12. 12. The strategies for a smarter Strategies for a smarter airport To realize their full potential as multi-modalairport include connecting trans- Smarter airports connect air transportation with hubs, airports must lead the creation of a sea and land travel, people, information and “transportation system of systems.” They must portation networks to improve move beyond physical infrastructure to help trade to serve the needs of the larger commu- competitive position, innovating nity and drive economic growth. To anticipate integrate operational processes and supportingfor a consistent travel experience existing and future challenges, they collaborate technologies between transportation operators, to benefit from intelligent airport optimization the community and their customers. The reasonand promoting sustainable devel- for this is that smarter airports do not recognize and to provide more value for the connectedopment of the larger logistics and traveler, shippers and the full stakeholder traditional boundaries between air and other trade area community. ecosystem. The strategies necessary for this forms of transportation. Instead of competing connection and collaboration include: with rail, road and water, a smarter airport is a multi-modal hub with a large catchment area • Connect multi-modal transport networks to that offers regional and global air route connec- improve competitive position. tions and helps reduce overall transportation times and costs. At these hubs, more passen- • Innovate to upgrade operations and commer- gers and cargo can move more efficiently, serv- cial services for a consistent travel experience. ing more destinations, with increased on-time • Promote sustainable development of the performance. larger logistics and trade area community. To improve the traveler and customer experi- Connect multi-modal transport networks ence, airports can start by aligning air route To meet the increasing demand for transpor- networks and schedules with those of other tation, government officials are working with kinds of land transportation. Passengers and airport planners and embracing new concepts cargo shippers can then make informed plan- for mixed-use transportation facilities as part ning and purchasing decisions about each type of a larger economic model for growth. Global of transportation they use. Airports should also airports have a unique position in these projects adopt the actions of current world-class airports because they are concentration points for multi- by expanding land and sea travel networks to modal connectivity that facilitates movement offer new destinations. Frankfurt and Paris are between a city or region and the surrounding examples of airports that are connected with world. Currently, however, there is little coordi- high speed train networks. Amsterdam and nation between the different types of transpor- Hong Kong benefit from the existence of large tation found at airports and their environs. In seaports that strengthen the airports and vice fact, different transportation systems compete versa with additional traffic volumes and devel- with one another, often causing delays, confu- opment of logistics and trade areas. sion and passenger dissatisfaction. 11 Creating smarter airports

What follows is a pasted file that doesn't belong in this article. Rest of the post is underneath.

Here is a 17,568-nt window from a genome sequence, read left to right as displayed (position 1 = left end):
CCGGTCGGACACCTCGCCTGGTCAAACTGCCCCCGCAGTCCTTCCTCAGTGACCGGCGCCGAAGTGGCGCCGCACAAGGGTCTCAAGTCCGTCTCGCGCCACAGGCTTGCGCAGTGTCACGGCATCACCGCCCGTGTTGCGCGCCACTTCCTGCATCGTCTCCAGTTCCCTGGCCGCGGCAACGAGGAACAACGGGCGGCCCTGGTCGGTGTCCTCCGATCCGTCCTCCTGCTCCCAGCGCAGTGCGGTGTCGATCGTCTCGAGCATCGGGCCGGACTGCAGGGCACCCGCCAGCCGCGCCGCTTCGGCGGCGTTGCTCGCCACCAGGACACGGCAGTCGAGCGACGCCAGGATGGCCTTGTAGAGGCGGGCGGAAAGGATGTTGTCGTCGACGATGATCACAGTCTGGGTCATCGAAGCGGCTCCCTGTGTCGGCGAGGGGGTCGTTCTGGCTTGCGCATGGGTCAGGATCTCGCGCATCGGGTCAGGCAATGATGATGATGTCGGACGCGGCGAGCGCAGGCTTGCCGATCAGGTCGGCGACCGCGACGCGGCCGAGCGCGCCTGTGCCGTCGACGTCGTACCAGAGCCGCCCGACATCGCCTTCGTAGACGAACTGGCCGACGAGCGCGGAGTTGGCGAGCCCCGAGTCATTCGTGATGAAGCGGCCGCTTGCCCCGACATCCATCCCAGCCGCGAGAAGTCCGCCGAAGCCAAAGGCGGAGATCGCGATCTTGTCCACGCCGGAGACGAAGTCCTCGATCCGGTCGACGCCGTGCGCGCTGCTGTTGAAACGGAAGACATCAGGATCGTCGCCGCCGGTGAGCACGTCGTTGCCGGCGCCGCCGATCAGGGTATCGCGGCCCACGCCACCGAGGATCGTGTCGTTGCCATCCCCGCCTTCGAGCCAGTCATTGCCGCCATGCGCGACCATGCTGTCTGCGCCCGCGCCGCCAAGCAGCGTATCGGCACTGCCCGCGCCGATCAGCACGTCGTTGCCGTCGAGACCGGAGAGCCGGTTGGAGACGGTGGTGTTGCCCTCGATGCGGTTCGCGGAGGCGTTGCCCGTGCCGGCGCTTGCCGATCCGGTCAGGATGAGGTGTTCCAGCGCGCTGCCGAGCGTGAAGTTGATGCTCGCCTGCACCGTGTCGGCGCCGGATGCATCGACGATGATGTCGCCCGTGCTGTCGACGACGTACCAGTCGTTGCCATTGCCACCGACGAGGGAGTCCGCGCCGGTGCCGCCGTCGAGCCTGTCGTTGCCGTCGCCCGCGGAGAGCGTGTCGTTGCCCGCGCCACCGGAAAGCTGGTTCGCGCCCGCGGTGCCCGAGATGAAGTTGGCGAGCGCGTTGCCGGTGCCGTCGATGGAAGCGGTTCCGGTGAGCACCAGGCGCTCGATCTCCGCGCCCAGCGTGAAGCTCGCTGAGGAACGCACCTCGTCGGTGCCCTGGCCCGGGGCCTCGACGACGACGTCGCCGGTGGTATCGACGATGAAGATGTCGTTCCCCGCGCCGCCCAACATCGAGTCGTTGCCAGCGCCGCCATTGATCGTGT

13. 13. Innovate to upgrade operations and Promote sustainable development of the commercial services logistics and trade area community A smarter airport dramatically improves the Airports today are multifunctional trade areas. travel experience by optimizing the role of Arterial spines and trade clusters of aviation- airports in the surrounding world. Using existing linked businesses radiate outward for up to information to recognize opportunities, innova- approximately 12 miles (or 20 kilometers) from tive partnerships with investors can create new the airport. Such “aerotropolises” can include aviation and non-aviation services and facilities. corporate headquarters, aircraft maintenance Examples of the new services include: facilities, business parks, logistics centers, industrial parks, hospitality and entertainment • Web portals that provide greater levels of establishments, large retail centers and mixed- interaction with customer target groups use residential developments.9 • New airport loyalty concepts, such as airport Operators of smarter airports recognize the member cards for fast tracking and customer power of these aerotropolises and work to intimacy ensure their sustainability. Using the intelligence created by greater visibility of transportation • New retail, food and beverage services, ho- flows and direct access to travel and trade tels and parking information, they work with all the parties in these communities to create new avenues for • New media, entertainment, personal services economic growth. They also connect with other and information services at the airport infrastructures in their trade zones, such as security, energy and communication, to obtain This broad consumer business portfolio creates more information for analysis with the aim of a city-like airport that caters to the needs of all further optimizing business. passenger segments—from the budget leisure passenger to the premium first-class business In addition, airport operators are seeking col- traveler—by channeling stagnant travel time into laboration initiatives with other international positive experiences. airports to extend their global economic reach. These are like the alliance developments in the Airports that provide innovative services outside airline industry over the past 20 years and even those related to aviation benefit because they include collaboration with them. For example, develop new revenue sources. For example, in late 2008, Amsterdam Airport Schiphol and think of the benefits of retail brands advertis- Aeroports de Paris signed a 12-year alliance ing in active displays that change their ads in agreement of for a dual-hub concept. Two of real time based on the demographics of the the objectives of the alliance are to strengthen passengers at the airport. Passengers feel the relationship and collaboration with their catered to and retailers see increased sales. largest airline clients, Air France-KLM and the Also, consider the possibilities of having items SkyTeam Alliance, and to grow commercial passengers have ordered waiting for them at a and trade services together. Alliances between pick-up center at their arrival destination so that airports and airlines are also likely to increase, they don’t have to stop on their way to their ho- creating healthy competition for new travel tels or homes. Retailers, passengers, customer volumes and trade activities. service and delivery agencies all benefit from the strength of the airport brand in the com- mercial area.12 Creating smarter airports